Mum, I don't do anything dishonest.

Prices are rip-off now.

When one buys medicine for dollars

it's horribly expensive.

I bought it myself so I know.

How are you?

I'm fine.

How about your studies?

I'm thinking about it.

You don't have time?

I think I'm not mature enough.

And I have to spare more money.

It's hot in India now, isn't it?


Tell me more.

But I told you

almost everything about the trip.

It wasn't easy to get information

from your father either.

Mum, what do you think... Why did he die?

Did he stumble over a stone? Is that possible?

If that stone was...

You think that it was bound to happen?

I think it was.

How about grandpa?

Was it bound to happen to him too?

He could have been somewhere else then,

on another street.

Was it bound to happen?

Why does he take me to USA?

Who, Mariusz?

Actually he should reprimand me for India.

You have him in your grasp.

You saw him selling what we do here.

He knows someone supports you

so he won't hurt you.

You're saying that he's doing it for himself?

I'm not saying anything.

What about "Dead Souls"?

We slog away for three shifts,

then he throws us a little party.

He doesn't pay for it,

gets the cash for himself.

He takes names from a phonebook

while doing the settlement.

Mariusz is a good guy.

I knew him before working here.

He used to visit our old neighbour

and bring her medicine

bought for his own money.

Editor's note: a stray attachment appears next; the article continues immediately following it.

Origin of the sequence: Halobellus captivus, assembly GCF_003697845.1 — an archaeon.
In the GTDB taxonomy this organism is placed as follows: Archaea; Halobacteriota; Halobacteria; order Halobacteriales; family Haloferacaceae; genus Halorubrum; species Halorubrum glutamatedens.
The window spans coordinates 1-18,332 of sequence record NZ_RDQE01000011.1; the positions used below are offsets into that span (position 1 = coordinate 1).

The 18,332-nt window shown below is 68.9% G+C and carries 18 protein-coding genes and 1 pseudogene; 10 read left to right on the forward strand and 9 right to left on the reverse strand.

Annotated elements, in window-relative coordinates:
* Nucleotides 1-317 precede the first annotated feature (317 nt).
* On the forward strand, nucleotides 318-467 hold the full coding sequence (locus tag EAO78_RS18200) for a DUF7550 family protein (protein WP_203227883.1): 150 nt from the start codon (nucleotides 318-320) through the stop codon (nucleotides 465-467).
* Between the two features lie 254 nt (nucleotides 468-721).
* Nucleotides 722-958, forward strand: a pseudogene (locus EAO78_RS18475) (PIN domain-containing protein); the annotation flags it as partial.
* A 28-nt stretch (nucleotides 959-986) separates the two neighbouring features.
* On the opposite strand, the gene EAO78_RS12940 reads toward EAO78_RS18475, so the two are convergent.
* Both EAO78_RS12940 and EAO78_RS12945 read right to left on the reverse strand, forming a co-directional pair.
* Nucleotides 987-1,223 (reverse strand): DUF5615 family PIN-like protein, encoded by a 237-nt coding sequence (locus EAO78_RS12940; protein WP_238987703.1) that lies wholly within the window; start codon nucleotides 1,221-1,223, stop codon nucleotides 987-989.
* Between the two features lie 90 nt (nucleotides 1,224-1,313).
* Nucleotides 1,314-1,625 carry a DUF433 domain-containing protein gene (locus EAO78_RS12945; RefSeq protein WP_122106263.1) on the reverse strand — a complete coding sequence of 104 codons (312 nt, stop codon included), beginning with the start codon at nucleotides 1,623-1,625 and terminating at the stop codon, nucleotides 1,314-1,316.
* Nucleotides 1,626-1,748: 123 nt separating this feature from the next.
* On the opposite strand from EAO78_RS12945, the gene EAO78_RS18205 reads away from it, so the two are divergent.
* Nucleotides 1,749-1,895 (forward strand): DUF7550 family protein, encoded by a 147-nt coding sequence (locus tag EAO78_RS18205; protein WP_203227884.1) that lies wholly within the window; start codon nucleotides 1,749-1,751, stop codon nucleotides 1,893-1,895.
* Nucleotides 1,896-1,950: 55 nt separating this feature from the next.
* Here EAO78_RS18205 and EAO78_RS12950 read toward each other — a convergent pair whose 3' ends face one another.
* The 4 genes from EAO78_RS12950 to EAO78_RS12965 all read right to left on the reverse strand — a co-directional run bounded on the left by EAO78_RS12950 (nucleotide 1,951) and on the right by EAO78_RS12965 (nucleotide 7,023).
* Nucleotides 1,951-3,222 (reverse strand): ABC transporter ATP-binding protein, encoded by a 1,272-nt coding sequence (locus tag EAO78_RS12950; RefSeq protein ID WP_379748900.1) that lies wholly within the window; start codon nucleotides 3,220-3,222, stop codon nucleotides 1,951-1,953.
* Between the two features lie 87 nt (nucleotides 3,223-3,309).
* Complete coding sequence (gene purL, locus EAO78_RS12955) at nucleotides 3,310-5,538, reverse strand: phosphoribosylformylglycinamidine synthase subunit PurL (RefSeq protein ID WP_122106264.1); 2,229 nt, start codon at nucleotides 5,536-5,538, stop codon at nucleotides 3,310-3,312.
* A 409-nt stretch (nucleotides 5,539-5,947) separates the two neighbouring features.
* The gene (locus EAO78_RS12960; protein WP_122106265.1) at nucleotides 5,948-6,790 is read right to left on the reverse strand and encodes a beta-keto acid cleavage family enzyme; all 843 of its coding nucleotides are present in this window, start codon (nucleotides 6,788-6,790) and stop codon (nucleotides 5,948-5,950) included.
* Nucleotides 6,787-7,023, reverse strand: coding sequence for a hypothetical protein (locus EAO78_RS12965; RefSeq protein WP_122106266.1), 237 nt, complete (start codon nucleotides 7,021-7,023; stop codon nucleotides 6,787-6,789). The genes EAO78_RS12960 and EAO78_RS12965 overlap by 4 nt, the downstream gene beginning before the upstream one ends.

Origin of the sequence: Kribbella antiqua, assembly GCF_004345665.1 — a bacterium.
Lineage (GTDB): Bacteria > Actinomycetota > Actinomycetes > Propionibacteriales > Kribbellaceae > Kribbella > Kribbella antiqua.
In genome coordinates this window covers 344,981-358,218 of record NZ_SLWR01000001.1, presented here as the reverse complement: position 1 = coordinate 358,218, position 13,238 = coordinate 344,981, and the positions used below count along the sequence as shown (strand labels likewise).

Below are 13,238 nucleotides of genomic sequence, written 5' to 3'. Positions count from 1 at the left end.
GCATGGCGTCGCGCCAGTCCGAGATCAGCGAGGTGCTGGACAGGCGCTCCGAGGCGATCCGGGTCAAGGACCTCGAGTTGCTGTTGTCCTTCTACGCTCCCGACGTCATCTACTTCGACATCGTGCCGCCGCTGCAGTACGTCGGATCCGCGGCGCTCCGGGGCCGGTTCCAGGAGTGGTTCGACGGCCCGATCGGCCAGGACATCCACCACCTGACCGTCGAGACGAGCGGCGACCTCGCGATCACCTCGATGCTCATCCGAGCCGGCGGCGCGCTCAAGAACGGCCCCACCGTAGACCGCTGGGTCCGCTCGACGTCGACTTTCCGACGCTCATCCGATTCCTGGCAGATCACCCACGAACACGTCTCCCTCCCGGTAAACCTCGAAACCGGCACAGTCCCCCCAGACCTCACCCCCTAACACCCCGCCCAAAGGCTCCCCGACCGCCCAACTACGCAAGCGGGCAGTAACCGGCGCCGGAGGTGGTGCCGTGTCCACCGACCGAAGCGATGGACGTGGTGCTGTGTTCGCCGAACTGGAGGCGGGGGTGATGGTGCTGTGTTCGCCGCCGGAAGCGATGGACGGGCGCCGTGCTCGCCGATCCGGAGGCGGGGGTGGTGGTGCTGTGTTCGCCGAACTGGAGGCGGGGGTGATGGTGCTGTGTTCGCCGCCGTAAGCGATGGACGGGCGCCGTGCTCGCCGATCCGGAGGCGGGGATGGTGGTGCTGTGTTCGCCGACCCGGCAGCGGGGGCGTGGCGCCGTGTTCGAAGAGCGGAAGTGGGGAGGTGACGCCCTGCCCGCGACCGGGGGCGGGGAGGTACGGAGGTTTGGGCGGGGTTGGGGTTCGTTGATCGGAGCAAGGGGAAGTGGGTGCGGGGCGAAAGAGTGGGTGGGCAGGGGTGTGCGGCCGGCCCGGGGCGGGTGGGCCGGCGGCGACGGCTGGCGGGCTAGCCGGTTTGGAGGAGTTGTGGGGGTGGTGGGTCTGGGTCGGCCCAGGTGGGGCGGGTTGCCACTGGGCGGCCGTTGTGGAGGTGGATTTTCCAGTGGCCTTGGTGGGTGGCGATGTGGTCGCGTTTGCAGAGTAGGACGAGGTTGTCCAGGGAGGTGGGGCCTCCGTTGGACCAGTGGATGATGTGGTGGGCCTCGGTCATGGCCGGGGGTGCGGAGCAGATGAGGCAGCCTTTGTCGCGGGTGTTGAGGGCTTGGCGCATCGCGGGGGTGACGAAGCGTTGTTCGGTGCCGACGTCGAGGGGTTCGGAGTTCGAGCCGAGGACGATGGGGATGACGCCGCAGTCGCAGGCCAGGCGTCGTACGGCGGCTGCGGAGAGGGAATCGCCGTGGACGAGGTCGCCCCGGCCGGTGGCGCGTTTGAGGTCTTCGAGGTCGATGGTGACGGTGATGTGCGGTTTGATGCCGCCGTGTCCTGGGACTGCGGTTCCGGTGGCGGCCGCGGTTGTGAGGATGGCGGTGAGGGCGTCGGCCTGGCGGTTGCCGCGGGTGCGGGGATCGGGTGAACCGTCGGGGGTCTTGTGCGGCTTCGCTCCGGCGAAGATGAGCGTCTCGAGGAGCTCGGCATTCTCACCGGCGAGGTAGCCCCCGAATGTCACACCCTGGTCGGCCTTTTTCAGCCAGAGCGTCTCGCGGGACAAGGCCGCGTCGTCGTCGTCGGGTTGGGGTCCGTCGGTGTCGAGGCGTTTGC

3 seconds to start...


10 seconds!

You lost 3 seconds for the scarf!

Come on!

It's over 30 now!

You're there in less than a minute!

You play the lottery?

It's for fun.

I play roulette, write down the numbers,

count the average spread.

You're going to study mathematics?

I don't know yet.

Aren't you afraid that time goes by?


I'm a bit afraid.

It's a way of catching the fate red-handed.

But nothing stands behind it.

You can't win or lose anything.

I can. I play with myself.

Sure. You're lucky anyway.

I applied for a trip to France

but it won't work out.

You'll spend 3 months in USA.

Will you buy a car?

No, I want an apartment.

I want my mother

to come back to Warsaw.


we have to spare money for our expedition.

You think that we'll really go to the Himalayas?


Excuse me.

Mum? What is going on?

I don't know.

Are you in pain?

My hand is going numb.

It's draughty here.

I understand you. You say it's draughty, but

- Yes!

- What can I do about it?

It's the way they build today, you know it yourself.

Everyone complains here but does no good himself.

So what can be done?


I'll move your mother when there is a free bed.

You have to do it now.

I don't have to do anything.


I have it here, I'm checking.

That's right, thank you.

- How much?

- What?

How much do you want?

I'll give you advice.

Leave this place at once.

Or I'll call the police. I have a witness.

Just tell me how much...

Yes, I'm coming.

If I see you here again

I'll have you removed from here.

- It isn't done this way.

- What way?

It should be in an envelope,

foreign currency preferred.

He knows you work abroad.

It can't be done other way?

If you have some contacts in Warsaw, use them.

Yes, of course, I will use them.

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Krzysztof Zanussi

Krzysztof Zanussi, (born 17 June 1939) is a Polish film and theatre director, producer and screenwriter. He is a professor of European film at the European Graduate School in Saas-Fee, Switzerland where he conducts a summer workshop. He is also a professor at the Silesian University in Katowice. more…

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Submitted on August 05, 2018